New Exhibit Challenges Beliefs About Value & Morality Of Long-Term Incarceration
A new exhibit at the University Y in Champaign takes an up-close look at what it’s like to serve an extensive prison sentence.
The exhibit is called “Free Again.” It’s a partnership with the University of Illinois’ college-in-prison program, Education Justice Project.
The exhibit features the stories of 18 formerly incarcerated men. Many of them, like Michael Tafolla, were sentenced at a young age.
Tafolla said throughout his 20-year sentence, he worked to better himself through programs like EJP.
He was released in 2018 and now works a with a nonprofit in Chicago that helps young people at risk of gang and justice involvement get their lives back on track.
Tafolla said he’s telling his story through the exhibit to help people understand the severe mental and emotional toll of long-term incarceration.
“When we read someone’s story, when we connect with someone, when we engage someone, it affects us,” Tafolla said. “Sometimes it makes people uncomfortable, oftentimes it makes people angry and it makes people hurt because these are human lives, and this is another way that our society is doing something negative.”
The photgraphs and stories highlight how men like Tafolla have emerged as strong and caring individuals, despite the extreme difficulties growing up in prison.
“‘Free Again’ is a powerful and visually arresting exhibit that will encourage viewers to question the value and morality of long-term incarceration, and perhaps even of penal incarceration itself,” said EJP Director Rebecca Ginsburg in a news release.
The opening reception for the exhibit begins at 5 p.m. tonight at the University Y in Champaign. Tafolla will be among the speakers at the event. The show will be on view through January 10, 2020.
Tafolla spoke with Illinois Public Media about his experience.
This interview has been lightly edited and condensed for clarity and length.
Christine Herman: When you say that being incarcerated for 20 years takes a mental and emotional toll, I imagine that there's a lot packed into that idea. How do you explain that in a simple way?
Michael Tafolla: One of the things is like what you're reduced to. You're not treated humans. And this is for 20 years. And yeah, there's a couple of officers, there's a couple of counselors, there's couple of teachers throughout the years that you run into. It's very few that will treat you as a human being and will give you respect. But for the most part, 95% of them, 97% of them, 99% of them, don't give a f***. They don't recognize your humanity, and they don't care about it.
To be kept in a cell 20 plus hours a day, to be constantly lied to, talked down to, to not have opportunities. I know how fortunate I am to get into EJP, to get into college classes to get my associates and different things like that. But there's not enough classes for everyone. And there's so many people that don't get into classes, they just stay on waitlists. It took me seven years to get into class to my GED. I kept sending requests, like man, 'I've been waiting, you know, three years, five years, hey you told me I was gonna get in in the next six months.' And they get tired and they finally put me in. But had I not done that, who knows how long it would have been before I would've got my GED. It's ridiculous and I can't do nothing else because I need my GED in order to do everything else. And then you're in a cage and you can't even look out the window. And when you do look out the window, or you see are more cages or a wall. It's a lot, and it's 20 years of it.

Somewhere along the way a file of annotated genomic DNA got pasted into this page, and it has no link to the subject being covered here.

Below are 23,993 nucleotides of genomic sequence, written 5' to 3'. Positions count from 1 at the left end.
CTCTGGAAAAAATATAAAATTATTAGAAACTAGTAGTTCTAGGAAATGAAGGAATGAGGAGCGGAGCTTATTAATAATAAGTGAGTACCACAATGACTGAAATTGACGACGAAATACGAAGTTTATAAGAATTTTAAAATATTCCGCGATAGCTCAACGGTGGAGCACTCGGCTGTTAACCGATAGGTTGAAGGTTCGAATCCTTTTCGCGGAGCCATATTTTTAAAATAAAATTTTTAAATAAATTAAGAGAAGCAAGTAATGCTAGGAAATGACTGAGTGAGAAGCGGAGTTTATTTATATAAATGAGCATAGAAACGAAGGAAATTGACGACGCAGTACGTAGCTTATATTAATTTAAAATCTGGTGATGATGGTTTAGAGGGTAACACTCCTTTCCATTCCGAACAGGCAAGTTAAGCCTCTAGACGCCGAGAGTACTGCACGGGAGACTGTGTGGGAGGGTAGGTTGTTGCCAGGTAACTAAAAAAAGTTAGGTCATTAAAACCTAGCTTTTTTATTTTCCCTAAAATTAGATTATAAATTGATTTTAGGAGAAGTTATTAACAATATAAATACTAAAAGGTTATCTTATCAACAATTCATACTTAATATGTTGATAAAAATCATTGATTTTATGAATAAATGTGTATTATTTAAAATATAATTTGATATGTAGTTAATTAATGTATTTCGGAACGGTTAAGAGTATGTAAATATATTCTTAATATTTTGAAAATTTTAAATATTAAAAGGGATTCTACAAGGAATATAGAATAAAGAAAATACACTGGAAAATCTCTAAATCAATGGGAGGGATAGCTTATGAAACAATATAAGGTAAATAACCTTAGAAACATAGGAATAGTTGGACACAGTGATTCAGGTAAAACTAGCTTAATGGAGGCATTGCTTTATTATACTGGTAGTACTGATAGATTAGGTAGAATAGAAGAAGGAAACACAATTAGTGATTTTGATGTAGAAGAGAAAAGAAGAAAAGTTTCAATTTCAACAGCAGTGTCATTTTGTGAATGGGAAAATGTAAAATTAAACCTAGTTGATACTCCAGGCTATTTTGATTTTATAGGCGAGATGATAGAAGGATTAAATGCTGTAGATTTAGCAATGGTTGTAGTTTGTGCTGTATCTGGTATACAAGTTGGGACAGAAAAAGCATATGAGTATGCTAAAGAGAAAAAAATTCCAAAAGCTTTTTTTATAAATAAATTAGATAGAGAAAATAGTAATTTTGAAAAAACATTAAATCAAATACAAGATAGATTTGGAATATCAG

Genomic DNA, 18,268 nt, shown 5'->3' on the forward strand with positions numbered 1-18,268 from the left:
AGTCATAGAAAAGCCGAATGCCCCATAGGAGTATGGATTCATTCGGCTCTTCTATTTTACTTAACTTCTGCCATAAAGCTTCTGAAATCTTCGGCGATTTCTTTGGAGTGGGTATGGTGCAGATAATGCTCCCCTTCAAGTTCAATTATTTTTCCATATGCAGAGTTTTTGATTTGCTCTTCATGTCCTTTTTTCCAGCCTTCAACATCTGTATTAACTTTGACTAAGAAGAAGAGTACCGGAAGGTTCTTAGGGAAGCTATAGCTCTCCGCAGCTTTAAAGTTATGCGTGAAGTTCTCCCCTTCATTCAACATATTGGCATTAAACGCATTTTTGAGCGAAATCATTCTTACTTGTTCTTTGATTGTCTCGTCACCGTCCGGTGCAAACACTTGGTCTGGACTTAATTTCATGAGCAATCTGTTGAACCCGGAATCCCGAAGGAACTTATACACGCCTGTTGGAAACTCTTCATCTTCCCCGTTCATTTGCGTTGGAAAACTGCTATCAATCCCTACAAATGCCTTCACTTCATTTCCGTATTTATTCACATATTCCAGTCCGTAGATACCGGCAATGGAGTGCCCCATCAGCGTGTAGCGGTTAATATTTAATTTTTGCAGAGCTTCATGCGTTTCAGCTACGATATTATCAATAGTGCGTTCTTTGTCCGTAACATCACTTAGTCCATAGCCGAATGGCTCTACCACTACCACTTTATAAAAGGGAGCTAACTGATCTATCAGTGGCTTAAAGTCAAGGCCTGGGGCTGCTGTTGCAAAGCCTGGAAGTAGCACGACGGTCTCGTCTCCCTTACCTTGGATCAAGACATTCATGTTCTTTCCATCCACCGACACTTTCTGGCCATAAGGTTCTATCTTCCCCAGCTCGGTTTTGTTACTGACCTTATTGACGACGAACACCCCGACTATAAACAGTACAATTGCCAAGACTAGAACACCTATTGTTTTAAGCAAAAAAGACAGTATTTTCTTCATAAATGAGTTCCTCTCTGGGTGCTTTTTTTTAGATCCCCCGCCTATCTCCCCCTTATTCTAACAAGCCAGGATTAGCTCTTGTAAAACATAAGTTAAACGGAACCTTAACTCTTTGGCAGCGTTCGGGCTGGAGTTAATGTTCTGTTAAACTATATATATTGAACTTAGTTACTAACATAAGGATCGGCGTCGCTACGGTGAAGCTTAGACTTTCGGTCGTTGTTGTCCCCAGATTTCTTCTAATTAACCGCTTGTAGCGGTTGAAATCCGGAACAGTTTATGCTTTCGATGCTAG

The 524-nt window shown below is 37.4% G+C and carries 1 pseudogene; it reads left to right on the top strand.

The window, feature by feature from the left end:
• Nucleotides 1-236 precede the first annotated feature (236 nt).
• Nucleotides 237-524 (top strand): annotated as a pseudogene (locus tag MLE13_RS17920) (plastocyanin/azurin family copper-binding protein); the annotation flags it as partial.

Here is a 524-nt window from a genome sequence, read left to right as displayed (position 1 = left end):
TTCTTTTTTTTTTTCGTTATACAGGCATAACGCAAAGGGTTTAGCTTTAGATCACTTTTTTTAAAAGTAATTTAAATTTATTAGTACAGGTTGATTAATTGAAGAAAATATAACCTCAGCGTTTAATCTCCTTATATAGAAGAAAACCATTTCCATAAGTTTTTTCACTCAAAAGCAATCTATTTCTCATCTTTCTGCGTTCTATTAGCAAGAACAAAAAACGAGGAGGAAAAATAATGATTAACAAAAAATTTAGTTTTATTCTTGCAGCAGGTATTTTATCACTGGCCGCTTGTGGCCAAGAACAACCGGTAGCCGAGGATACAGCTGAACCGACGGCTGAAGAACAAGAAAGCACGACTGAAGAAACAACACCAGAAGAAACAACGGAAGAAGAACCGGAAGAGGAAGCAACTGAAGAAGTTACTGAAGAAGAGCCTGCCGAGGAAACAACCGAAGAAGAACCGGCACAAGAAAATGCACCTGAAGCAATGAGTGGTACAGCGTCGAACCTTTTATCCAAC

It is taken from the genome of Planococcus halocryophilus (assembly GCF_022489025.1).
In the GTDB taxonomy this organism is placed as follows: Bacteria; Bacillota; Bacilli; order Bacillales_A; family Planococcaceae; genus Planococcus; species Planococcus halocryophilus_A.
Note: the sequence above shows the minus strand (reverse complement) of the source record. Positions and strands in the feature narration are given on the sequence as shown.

And I understand the other side, and I always speak on that, like, look, at the end of the day, I'm a convicted murderer. At the end of the day, I took someone's life, someone's baby. I did harm in society for a few years. I recognize all that, you know. And I own all that and I carry that with me every day. I don't use it as negative, I don't sit and cry about it. I own it; I did it. Now I'm using that as fuel. I carry that guilt, and that fuels me every single day. And I use it as fuel to do my job that much better, to work that much harder, to impact lives that much more significantly.
My current job at Precious Blood Ministry of Reconciliation, a nonprofit on the south side of Chicago. I'm a case manager and also a trauma-informed care facilitator. And we're dealing with high-risk youth, young men and young women. And we're having a dialogue of trauma and all that, we're trying to help them navigate their life.
CH: Your story is going to be one of 18 stories of formerly incarcerated men at an exhibit called 'Free Again,' at the university YMCA. Why did you decide to participate in this exhibit? Why are you sharing your story and what do you hope people will walk away with?
MT: The reason I'm sharing my story is that I hope it will have an impacts on the people that are exposed to it, as well as with the other 17 individuals that are featured.
I think that people don't understand the effects of incarceration. And I think highlighting the first 24 hours (out of prison), gives you a window into what we, as formally incarcerated individuals, are facing and have gone through: how overwhelming it is, as well as what the countless others who are currently incarcerated are going to go through in coming out. And my hope is that, in some way, form or fashion, that we will be able to affect change, to make this transition easier for the individuals coming out, so that they could be that much more productive.
Follow Christine on Twitter: @CTHerman
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